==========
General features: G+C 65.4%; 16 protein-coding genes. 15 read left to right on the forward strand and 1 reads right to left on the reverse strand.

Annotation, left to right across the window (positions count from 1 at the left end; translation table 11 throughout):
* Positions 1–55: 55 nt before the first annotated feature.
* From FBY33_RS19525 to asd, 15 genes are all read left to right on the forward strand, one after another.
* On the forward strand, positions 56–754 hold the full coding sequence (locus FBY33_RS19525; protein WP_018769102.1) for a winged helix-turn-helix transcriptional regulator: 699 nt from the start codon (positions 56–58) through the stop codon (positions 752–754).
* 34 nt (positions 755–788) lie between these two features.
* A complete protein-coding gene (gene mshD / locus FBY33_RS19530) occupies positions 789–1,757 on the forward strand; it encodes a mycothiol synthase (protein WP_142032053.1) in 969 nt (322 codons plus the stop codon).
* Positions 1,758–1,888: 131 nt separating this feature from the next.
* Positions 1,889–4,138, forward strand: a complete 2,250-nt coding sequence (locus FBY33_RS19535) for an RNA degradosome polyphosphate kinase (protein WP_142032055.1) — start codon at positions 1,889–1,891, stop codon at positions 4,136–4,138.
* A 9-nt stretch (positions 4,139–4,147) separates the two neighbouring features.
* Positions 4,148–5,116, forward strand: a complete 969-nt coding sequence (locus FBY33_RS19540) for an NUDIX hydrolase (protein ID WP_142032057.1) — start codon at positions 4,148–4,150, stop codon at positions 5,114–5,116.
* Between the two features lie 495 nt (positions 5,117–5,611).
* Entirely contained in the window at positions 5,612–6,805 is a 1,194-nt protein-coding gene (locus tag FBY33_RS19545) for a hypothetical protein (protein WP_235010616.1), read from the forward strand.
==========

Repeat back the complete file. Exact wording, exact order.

General features: G+C 65.4%; 16 protein-coding genes. 15 read left to right on the forward strand and 1 reads right to left on the reverse strand.

Annotation, left to right across the window (positions count from 1 at the left end; translation table 11 throughout):
* Positions 1–55: 55 nt before the first annotated feature.
* From FBY33_RS19525 to asd, 15 genes are all read left to right on the forward strand, one after another.
* On the forward strand, positions 56–754 hold the full coding sequence (locus FBY33_RS19525; protein WP_018769102.1) for a winged helix-turn-helix transcriptional regulator: 699 nt from the start codon (positions 56–58) through the stop codon (positions 752–754).
* 34 nt (positions 755–788) lie between these two features.
* A complete protein-coding gene (gene mshD / locus FBY33_RS19530) occupies positions 789–1,757 on the forward strand; it encodes a mycothiol synthase (protein WP_142032053.1) in 969 nt (322 codons plus the stop codon).
* Positions 1,758–1,888: 131 nt separating this feature from the next.
* Positions 1,889–4,138, forward strand: a complete 2,250-nt coding sequence (locus FBY33_RS19535) for an RNA degradosome polyphosphate kinase (protein WP_142032055.1) — start codon at positions 1,889–1,891, stop codon at positions 4,136–4,138.
* A 9-nt stretch (positions 4,139–4,147) separates the two neighbouring features.
* Positions 4,148–5,116, forward strand: a complete 969-nt coding sequence (locus FBY33_RS19540) for an NUDIX hydrolase (protein ID WP_142032057.1) — start codon at positions 4,148–4,150, stop codon at positions 5,114–5,116.
* Between the two features lie 495 nt (positions 5,117–5,611).
* Entirely contained in the window at positions 5,612–6,805 is a 1,194-nt protein-coding gene (locus tag FBY33_RS19545) for a hypothetical protein (protein WP_235010616.1), read from the forward strand.